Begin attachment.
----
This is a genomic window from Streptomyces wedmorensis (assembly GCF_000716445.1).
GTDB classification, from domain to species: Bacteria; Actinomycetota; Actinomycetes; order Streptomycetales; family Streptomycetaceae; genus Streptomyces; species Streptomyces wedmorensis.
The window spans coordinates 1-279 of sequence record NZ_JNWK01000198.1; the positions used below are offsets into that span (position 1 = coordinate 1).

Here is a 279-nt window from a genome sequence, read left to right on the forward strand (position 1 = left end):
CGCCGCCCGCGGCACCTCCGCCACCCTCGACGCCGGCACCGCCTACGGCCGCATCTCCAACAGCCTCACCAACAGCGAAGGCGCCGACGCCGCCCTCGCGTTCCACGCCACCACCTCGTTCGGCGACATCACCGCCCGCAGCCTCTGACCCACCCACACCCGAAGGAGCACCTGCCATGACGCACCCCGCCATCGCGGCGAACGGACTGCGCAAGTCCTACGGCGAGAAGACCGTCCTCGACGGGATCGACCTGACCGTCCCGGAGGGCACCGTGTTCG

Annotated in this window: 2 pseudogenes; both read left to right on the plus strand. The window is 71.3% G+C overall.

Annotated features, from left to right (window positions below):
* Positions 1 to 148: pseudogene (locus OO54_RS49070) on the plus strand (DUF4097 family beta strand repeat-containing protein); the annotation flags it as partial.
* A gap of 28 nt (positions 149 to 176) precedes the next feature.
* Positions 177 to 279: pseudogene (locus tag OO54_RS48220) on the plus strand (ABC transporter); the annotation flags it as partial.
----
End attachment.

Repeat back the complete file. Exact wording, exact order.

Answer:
This is a genomic window from Streptomyces wedmorensis (assembly GCF_000716445.1).
GTDB classification, from domain to species: Bacteria; Actinomycetota; Actinomycetes; order Streptomycetales; family Streptomycetaceae; genus Streptomyces; species Streptomyces wedmorensis.
The window spans coordinates 1-279 of sequence record NZ_JNWK01000198.1; the positions used below are offsets into that span (position 1 = coordinate 1).

Here is a 279-nt window from a genome sequence, read left to right on the forward strand (position 1 = left end):
CGCCGCCCGCGGCACCTCCGCCACCCTCGACGCCGGCACCGCCTACGGCCGCATCTCCAACAGCCTCACCAACAGCGAAGGCGCCGACGCCGCCCTCGCGTTCCACGCCACCACCTCGTTCGGCGACATCACCGCCCGCAGCCTCTGACCCACCCACACCCGAAGGAGCACCTGCCATGACGCACCCCGCCATCGCGGCGAACGGACTGCGCAAGTCCTACGGCGAGAAGACCGTCCTCGACGGGATCGACCTGACCGTCCCGGAGGGCACCGTGTTCG

Annotated in this window: 2 pseudogenes; both read left to right on the plus strand. The window is 71.3% G+C overall.

Annotated features, from left to right (window positions below):
* Positions 1 to 148: pseudogene (locus OO54_RS49070) on the plus strand (DUF4097 family beta strand repeat-containing protein); the annotation flags it as partial.
* A gap of 28 nt (positions 149 to 176) precedes the next feature.
* Positions 177 to 279: pseudogene (locus tag OO54_RS48220) on the plus strand (ABC transporter); the annotation flags it as partial.